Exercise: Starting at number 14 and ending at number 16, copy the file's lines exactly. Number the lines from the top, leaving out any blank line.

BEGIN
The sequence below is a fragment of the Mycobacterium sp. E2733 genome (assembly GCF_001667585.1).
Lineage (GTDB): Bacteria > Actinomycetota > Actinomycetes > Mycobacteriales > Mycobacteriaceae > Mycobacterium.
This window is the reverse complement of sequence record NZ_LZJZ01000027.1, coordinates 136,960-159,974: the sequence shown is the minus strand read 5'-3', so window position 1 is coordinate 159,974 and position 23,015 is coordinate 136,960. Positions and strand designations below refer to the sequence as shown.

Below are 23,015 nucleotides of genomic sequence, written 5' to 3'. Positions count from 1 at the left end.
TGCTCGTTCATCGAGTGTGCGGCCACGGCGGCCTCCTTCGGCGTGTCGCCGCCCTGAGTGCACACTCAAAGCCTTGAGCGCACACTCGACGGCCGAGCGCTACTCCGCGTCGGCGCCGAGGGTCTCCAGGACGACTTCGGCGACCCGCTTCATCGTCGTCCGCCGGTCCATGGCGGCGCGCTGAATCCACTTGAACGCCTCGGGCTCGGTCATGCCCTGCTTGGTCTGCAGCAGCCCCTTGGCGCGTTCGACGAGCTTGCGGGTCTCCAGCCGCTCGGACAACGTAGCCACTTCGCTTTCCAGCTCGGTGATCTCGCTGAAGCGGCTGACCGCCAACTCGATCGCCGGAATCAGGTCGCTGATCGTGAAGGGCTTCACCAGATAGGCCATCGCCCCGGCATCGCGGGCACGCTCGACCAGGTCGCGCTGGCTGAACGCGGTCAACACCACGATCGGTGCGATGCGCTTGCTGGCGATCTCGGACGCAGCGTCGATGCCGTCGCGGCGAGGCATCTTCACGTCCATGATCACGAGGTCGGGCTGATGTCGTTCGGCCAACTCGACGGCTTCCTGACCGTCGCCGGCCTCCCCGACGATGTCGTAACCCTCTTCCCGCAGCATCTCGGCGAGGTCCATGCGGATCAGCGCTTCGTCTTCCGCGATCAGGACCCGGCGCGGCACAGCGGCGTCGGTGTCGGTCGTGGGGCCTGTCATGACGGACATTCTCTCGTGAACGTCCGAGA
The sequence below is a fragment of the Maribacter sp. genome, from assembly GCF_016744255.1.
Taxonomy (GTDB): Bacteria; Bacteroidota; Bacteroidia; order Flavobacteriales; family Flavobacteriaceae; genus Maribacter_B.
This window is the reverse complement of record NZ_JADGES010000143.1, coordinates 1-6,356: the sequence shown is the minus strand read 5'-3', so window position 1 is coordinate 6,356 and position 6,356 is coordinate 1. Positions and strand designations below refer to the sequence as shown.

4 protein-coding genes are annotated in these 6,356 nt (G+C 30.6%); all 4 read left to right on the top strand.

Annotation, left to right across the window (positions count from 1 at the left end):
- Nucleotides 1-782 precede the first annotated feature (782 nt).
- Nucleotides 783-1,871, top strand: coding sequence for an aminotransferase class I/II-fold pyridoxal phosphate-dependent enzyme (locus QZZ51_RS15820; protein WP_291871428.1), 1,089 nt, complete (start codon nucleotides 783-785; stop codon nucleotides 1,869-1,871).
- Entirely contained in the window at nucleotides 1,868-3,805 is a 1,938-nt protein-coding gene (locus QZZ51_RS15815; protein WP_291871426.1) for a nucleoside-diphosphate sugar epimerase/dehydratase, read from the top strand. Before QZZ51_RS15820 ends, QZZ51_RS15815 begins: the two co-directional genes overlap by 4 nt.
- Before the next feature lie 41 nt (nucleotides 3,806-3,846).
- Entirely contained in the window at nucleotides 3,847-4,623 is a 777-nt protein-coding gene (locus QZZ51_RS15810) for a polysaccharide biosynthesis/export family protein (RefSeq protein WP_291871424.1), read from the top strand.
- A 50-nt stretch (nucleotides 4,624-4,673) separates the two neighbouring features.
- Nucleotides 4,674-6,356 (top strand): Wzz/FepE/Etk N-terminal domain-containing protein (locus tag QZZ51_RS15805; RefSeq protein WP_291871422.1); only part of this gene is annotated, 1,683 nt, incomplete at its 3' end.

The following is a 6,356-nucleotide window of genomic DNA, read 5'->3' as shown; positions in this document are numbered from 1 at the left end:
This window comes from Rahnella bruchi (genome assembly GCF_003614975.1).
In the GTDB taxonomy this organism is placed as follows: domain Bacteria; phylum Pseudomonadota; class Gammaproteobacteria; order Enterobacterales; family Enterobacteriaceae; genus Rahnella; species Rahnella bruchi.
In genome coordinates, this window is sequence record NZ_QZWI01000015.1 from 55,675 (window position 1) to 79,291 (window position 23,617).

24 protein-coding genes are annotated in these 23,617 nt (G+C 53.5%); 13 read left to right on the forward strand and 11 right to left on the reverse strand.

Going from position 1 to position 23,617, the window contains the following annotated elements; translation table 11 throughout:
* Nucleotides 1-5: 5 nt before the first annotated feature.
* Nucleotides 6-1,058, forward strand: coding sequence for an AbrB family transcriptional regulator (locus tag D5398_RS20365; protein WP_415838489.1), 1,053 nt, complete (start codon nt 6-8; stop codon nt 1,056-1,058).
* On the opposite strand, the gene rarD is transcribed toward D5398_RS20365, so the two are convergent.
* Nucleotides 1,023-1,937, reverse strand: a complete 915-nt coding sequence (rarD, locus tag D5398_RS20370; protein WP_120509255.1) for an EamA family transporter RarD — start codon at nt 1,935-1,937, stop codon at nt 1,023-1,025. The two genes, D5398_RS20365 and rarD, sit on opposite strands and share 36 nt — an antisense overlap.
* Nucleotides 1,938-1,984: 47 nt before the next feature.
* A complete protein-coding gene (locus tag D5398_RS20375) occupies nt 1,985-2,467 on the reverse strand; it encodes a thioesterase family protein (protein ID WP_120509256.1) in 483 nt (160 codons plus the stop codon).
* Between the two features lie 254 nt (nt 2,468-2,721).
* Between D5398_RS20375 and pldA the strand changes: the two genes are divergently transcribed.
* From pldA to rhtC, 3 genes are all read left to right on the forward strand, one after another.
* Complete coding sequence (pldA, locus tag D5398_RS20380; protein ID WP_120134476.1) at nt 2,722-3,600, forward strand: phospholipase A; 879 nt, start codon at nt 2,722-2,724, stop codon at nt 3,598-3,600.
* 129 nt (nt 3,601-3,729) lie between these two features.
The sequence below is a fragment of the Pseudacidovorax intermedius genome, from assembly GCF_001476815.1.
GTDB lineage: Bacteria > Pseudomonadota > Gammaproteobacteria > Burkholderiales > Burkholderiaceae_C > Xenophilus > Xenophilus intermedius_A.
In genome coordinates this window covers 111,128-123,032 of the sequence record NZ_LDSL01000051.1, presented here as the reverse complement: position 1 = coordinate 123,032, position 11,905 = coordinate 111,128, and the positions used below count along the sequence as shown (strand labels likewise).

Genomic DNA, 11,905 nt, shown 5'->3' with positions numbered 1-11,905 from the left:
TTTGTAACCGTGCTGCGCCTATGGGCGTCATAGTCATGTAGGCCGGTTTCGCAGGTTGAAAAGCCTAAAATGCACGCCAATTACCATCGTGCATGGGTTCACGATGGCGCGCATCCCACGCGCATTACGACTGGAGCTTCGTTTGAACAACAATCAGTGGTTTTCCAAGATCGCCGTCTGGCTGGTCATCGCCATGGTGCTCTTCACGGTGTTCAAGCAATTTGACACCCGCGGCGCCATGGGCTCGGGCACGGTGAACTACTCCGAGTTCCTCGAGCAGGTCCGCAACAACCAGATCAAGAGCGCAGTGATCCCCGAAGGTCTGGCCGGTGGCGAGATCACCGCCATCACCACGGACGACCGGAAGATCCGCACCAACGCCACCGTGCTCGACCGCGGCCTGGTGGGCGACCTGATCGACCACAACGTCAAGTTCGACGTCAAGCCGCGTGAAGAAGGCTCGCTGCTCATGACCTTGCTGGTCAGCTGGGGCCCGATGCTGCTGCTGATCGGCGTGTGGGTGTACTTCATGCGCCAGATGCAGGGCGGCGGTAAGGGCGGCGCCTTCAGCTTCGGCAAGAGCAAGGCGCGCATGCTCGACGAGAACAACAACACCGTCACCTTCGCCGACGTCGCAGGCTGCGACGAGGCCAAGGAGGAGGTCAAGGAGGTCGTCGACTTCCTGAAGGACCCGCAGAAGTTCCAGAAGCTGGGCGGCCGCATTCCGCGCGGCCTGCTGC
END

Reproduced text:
- Before the next feature lie 41 nt (nucleotides 3,806-3,846).
- Entirely contained in the window at nucleotides 3,847-4,623 is a 777-nt protein-coding gene (locus QZZ51_RS15810) for a polysaccharide biosynthesis/export family protein (RefSeq protein WP_291871424.1), read from the top strand.
- A 50-nt stretch (nucleotides 4,624-4,673) separates the two neighbouring features.